While the resistance Rfb may be considered as a single effective resistance value for most purposes, in practice it has generally been implemented as a network of series and parallel individual resistor elements to spread the associated heat loss.
The dummy feedback switch Rsw is useful for the compensation purposes discussed above, but it introduces some problems of its own. To obtain a resistance value half that of S1, it has been implemented with a width twice that of S1. This makes Rsw quite large, which not only wastes die area, but also adds a degree of unwanted capacitance that can slow down the operation of the circuit and ultimately destabilize the op amp.
The present invention seeks to provide a DAC and associated amplifier with a feedback circuit that achieves a compensation equivalent to that of the prior art, but requires significantly less area and gains a corresponding reduction in parasitic capacitance.
These goals are achieved by providing a feedback circuit for the DAC's output amplifier that includes a compensation resistance element having a TCR within the range of the DAC bit switches, and connected in a combined series/parallel circuit with a feedback resistance circuit having a TCR within the range of the DAC ladder resistors. The resulting feedback circuit has an effective resistance approximately equal to the desired feedback resistance Rfb with a TCR within the ladder resistor TCR range, and an effective resistance with a TCR within the bit switch TCR range to at least approximately compensate for voltage drops across the switches.
In one embodiment of the invention, the feedback circuit for the DAC output amplifier includes a continuously ON compensation switch similar to the bit switches and having a resistance approximately equal to four times the resistance, and therefore approximately ¼ the area, of the resistance for the most significant bit switch. The feedback circuit further includes a first feedback resistance unit that is connected in a series circuit with the compensation switch, and a second feedback resistance unit that is connected in parallel with the series circuit, with the first and second feedback resistance units each having a resistance approximately equal to twice Rfb.
In a preferred implementation, the first and second feedback resistance units have similar layouts and are each smaller in size than a resistance circuit with a similar layout that would produce a resistance of Rfb; each feedback resistance unit can have an effective resistance of 2Rfb.
The compensation resistance element also preferably has a resistance substantially smaller than that of the first and second feedback resistance units, and can be implemented with an NMOS transistor that is continuously biased ON.
These and other features and advantages of the invention will be apparent to those skilled in the art from the following detailed description, taken together with the accompanying drawings.
FIG. 1 is a schematic diagram of a prior art DAC circuit with a bit switch compensation scheme in the feedback circuit for its output amplifier;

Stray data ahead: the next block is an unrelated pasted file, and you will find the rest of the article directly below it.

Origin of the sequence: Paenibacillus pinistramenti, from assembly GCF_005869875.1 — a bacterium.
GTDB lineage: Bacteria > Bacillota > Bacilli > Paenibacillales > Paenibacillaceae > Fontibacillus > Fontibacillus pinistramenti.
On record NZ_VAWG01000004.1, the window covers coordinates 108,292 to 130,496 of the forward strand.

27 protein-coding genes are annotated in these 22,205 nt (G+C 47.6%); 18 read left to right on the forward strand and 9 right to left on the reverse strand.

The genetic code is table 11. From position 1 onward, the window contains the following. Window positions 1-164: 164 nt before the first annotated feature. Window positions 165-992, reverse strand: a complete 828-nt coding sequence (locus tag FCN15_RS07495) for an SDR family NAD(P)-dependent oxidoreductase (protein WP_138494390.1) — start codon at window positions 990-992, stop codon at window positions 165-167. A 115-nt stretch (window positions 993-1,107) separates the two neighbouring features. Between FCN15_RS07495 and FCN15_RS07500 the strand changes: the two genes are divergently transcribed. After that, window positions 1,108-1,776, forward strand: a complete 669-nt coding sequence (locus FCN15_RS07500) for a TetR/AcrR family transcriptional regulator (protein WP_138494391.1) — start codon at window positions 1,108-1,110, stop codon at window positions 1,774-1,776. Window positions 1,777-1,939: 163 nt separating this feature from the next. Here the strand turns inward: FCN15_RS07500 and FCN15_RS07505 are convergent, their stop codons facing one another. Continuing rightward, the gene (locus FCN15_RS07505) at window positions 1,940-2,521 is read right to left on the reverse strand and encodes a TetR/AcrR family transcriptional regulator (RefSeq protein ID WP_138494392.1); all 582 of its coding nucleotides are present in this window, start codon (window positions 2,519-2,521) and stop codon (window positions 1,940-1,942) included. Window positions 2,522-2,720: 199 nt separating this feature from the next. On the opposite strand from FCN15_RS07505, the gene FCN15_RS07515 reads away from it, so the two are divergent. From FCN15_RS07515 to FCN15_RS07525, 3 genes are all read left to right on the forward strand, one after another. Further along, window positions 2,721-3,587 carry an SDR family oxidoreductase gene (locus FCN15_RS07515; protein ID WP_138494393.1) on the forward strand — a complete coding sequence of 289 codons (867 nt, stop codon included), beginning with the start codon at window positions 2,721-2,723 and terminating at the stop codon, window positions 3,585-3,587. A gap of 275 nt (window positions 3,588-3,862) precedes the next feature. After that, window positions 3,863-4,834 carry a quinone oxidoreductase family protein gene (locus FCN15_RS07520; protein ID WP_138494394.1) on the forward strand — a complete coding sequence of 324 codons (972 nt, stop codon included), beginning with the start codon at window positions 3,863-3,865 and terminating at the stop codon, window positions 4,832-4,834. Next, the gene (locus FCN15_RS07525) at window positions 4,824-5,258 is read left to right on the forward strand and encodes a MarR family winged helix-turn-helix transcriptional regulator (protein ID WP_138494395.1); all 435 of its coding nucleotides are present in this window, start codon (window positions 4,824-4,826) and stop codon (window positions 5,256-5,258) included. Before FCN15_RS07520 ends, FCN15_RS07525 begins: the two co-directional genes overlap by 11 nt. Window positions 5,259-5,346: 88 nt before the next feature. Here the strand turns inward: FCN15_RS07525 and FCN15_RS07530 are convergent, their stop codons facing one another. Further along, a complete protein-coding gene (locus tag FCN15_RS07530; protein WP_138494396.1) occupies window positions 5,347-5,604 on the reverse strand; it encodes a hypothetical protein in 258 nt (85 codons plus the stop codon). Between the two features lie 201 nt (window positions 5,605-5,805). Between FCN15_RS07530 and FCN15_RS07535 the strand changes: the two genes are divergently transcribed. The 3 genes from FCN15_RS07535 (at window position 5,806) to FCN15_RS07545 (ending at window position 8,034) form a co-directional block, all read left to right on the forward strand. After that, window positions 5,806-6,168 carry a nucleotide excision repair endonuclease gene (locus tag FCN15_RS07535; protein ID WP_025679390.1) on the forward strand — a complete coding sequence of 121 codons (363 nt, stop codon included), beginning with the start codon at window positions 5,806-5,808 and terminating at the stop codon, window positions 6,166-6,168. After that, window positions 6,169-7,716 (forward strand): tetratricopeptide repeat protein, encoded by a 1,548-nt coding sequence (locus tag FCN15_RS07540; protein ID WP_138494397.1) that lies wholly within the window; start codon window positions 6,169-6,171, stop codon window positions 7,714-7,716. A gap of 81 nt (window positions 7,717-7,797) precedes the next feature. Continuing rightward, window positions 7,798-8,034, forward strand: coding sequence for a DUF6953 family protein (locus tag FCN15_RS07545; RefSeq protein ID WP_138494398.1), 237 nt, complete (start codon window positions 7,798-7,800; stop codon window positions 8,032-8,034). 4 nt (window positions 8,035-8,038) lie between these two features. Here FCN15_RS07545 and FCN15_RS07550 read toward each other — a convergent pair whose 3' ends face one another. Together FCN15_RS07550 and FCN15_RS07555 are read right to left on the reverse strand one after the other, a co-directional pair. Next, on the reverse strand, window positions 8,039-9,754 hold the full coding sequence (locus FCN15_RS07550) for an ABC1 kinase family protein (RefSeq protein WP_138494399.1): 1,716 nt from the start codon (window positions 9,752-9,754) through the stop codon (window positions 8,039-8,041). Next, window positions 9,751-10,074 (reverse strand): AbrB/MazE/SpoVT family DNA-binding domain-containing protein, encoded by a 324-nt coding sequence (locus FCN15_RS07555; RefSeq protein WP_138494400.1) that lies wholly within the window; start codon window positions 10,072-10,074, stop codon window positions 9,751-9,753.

FIG. 2 is a partially schematic/partially block diagram of a prior art control scheme for the bit switches of the FIG. 1 circuit;
FIG. 3 is a schematic diagram of a DAC circuit in accordance with the invention that compensates for the effect of the bit switches but requires less area and produces less parasitic capacitance than the prior art circuits; and
FIGS. 4a, 4 b and 4 c are schematic diagrams of more generalized embodiments of the amplifier feedback circuit.
FIG. 3 illustrates an implementation of the invention in connection with the same DAC as FIG. 1, with common elements identified by the same reference symbols. The decrementing resistance network is the same as in FIG. 1, and suffers from the same size and parasitic capacitance problems associated with a conventional compensation dummy switch in the output amplifier feedback circuit. In the illustrated circuit, however, these problems are considerably reduced by implementing the compensation resistance element in the feedback circuit with a resistance equal to approximately four times the resistance of the first bit switch, rather than a resistance equal to that of the first bit switch as in the prior approach. This allows the size of the compensation resistance element to be ¼ that of the first bit switch, with an accompanying reduction in both the required die area and the associated parasitic capacitance.
This is made possible by connecting the compensation resistance element, which is identified as 4Rsw in FIG. 3, in a combined series/parallel circuit with a feedback resistance circuit for the output op amp A1, rather than in a simple series circuit as in the prior approach. As illustrated, the compensation resistance element 4Rsw is implemented as an NMOS transistor whose gate is connected to Vref to hold the transistor continuously ON while the op amp is operating. This implementation would preferably be used when the bit switches S1, S2, S3 . . . Sn are also implemented as NMOS devices, which is commonly the case.
The compensation resistance element 4Rsw is connected in series with a first feedback resistance unit, designated 2RfbA. As in the prior design, this resistance unit can be implemented as a network of series and parallel resistance elements to spread heat loss, but its overall resistance is equal to twice the desired op amp feedback resistance, or 2Rfb. Many different configurations are possible, depending upon the desired overall resistance and the area available. Since its overall resistance is twice that of the desired feedback resistance, its individual resistance elements can be half as large as those used previously.